- Historic Sites
A Summer’s Wait
A young poet’s memories of the old rural America in whose fields he worked for two sunny months while awaiting the call to service in the First World War
June/July 1979 | Volume 30, Issue 4
The surrounding country was handsome, I thought. Prom the north 40 the prairie sloped gradually but uninterruptedly off to the southwest, where I could see Ogden through the haze of a summer’s day. To the northeast the country was still higher, so that I could not see what I was always conscious of—the shaded road that ran straight north from Hope a mile and then turned east on the way to Potomac. I was truly in love with all that land. I am homesick for it now, so that it is difficult for me to write. It seems to be the truest land on earth; it is all impregnated, I like to believe, with my father, my mother, and myself—my mind, my eye, my conscience, my soul seem most at home there. I have been thinking, these past unhappy weeks in New York, that I should do best by dropping my pretensions to literature and returning to that farm, as Frank returned to Villa Grove. It is surely an illusion I have; I would do wretchedly there; yet the desire I have is very great, and it hurts me very deeply.
The man in charge of the farm that year was Oscar Bowen, who had never lived more than 10 miles away, but who considered that he had come pretty far from home to work, his home being Fithian, 8 miles to the south. He was a big, ignorant, red-headed boy. He ate far too fast and too much. He worked very hard by fits, but thought little, and often did not work when work would have counted most. He thought it incumbent upon him as father of a family to be short with his wife and two baby girls; but he was never, so far as I could observe, positively unkind. He had no other idea of how to “manage” his older baby, a girl of four, named Lavonne (why, I never could guess), than that, though it could scarcely be called an idea, of yelling to her across the barnyard some senseless prohibition, and then forgetting what he had prohibited. He was headlong and heedless. The horses were a little distrustful of him, though he never abused them. He had no iniquitous habit other than eating too much, and perhaps spending too much for candy. His loftiest ambition was to own an automobile. At first he drove one of the horses to Royal, four miles away, or to Fithian. Becoming irked by the spectacle of so many automobiles on the road, and so few horses, he put all his money into an old Ford, and rattled proudly to town in that. He had very faulty teeth, which he was always picking. He had a wild good-nature in his eye. He was always merry with me, and as speculative as he knew how to be. He had a few ideas which he repeated with profane emphasis day after day. He was as strong as an ox one day, and the next, on account of some gorge of the evening before, would be as weak as a cat. He repelled most men, being the last thing from diplomatic and being overproud of a little vein of sarcasm which he happened to possess. The exercise of this, with the accompaniment of a red-whiskered, unreflecting leer, soon drove a sensitive farmhand from the place. As most farmhands are sensitive, Dad was beginning to be alarmed for the progress of the crops. For this reason, perhaps, he was glad to have me there. He knew I would not leave. I should make it plain, however, that Bowen and I were always on excellent terms. Whether this was because I was the son of his employer, or because he did not happen to dislike me, I cannot say; nor am I anxious to know.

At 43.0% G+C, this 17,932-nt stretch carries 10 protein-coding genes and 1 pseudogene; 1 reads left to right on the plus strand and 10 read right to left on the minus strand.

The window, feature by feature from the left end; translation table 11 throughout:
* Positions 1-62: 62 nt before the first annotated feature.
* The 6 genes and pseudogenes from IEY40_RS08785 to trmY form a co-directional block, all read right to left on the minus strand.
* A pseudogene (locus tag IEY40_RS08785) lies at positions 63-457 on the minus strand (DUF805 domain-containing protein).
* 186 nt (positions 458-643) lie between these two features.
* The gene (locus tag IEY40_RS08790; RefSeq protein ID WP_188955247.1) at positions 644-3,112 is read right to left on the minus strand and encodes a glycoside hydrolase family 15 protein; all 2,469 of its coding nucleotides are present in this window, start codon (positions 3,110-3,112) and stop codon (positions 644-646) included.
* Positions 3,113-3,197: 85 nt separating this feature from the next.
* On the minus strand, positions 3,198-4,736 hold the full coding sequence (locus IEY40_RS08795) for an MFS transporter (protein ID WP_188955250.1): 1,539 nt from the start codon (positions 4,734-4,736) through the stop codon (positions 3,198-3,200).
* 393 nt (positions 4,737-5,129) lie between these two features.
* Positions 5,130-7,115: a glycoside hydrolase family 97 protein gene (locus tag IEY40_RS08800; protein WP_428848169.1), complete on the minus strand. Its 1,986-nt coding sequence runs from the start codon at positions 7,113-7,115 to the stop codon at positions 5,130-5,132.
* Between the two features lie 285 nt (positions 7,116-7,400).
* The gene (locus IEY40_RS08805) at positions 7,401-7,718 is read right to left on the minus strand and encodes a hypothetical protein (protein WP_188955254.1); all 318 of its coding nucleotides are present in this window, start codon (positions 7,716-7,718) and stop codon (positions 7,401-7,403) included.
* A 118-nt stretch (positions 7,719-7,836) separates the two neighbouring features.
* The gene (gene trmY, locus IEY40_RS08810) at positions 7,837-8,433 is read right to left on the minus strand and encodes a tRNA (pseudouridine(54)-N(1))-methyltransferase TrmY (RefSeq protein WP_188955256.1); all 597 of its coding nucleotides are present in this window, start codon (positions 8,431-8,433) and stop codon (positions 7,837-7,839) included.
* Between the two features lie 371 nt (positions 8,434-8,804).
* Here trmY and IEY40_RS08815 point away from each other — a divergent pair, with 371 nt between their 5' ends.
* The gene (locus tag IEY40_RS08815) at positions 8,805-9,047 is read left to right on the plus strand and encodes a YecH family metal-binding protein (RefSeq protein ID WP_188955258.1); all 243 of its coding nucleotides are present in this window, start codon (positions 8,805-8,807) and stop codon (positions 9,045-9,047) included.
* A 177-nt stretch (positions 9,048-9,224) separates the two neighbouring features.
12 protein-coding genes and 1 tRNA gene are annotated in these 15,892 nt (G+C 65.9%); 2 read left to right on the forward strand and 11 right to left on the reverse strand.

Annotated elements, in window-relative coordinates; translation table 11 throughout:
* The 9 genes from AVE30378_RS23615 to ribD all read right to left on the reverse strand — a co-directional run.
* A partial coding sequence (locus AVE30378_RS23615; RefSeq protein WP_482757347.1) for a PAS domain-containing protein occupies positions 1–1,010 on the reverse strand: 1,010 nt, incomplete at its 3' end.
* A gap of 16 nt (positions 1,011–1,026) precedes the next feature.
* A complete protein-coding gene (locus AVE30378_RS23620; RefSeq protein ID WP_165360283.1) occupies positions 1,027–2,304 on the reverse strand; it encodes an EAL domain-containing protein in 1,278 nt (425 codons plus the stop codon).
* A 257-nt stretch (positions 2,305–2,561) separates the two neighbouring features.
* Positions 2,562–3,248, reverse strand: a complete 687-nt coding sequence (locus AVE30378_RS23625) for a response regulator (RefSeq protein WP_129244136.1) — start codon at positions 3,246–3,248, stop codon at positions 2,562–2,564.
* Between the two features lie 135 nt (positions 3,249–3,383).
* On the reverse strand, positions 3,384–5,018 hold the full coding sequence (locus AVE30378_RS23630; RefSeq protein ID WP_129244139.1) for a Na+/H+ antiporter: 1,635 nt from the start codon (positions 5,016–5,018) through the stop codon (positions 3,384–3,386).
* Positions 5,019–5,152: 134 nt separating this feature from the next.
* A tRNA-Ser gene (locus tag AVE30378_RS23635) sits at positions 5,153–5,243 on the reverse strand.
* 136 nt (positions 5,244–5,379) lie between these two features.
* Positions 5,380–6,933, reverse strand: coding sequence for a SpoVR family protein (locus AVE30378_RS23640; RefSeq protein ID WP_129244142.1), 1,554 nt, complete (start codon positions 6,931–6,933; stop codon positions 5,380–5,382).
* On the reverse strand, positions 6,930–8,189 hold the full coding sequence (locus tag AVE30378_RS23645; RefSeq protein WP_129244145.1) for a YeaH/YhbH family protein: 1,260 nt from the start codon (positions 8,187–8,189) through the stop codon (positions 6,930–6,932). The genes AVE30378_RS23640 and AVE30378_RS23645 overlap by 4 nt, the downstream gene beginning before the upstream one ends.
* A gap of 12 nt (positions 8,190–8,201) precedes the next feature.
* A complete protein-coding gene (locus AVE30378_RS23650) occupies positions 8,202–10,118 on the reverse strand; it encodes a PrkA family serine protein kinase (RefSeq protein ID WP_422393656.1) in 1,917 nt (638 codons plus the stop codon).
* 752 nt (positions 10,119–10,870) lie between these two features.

His wife was of about the same age as he—perhaps 26. She was tall, thin, and pale, with a goitre that worried her and made her miserable. In spite of that, she was as kindly as she had time to be. She was scarcely more prudent than he, though she was less oblivious to certain amenities of living. She worked hard, and was frequently tired, but she did not forget to be proud of her family, or to be considerate of the hands. She was an excellent cook, but had neither the strength nor the imagination to make her table a delight. She seemed hardly to know the meaning of variety; we often ate fried eggs at all the three meals of the day; and the gravy which she offered us in place of butter was an unvarying deathly white in color. I never minded this, and would have gone without eating rather than tell her. She cooked certain things in season like a master. I remember the perfect cherry pies which she brought out to us in the oats field; still warm, and the flaky crust just beginning to be saturated with the juice of the fresh cherries. She had inherited a kind of whine from her mother, perhaps; for the older generation of country wives all whined. She was always kindly towards me—not from policy, I am convinced, but because I offered her a kind of courtesy she had not known in her husband, perhaps in any other man. I do not mean to imply that I lavished knightly attentions upon her; I simply treated her with respect, and never deviated from a certain mean of deference, or ceased to show a certain modicum of concern for her own self-respect and comfort.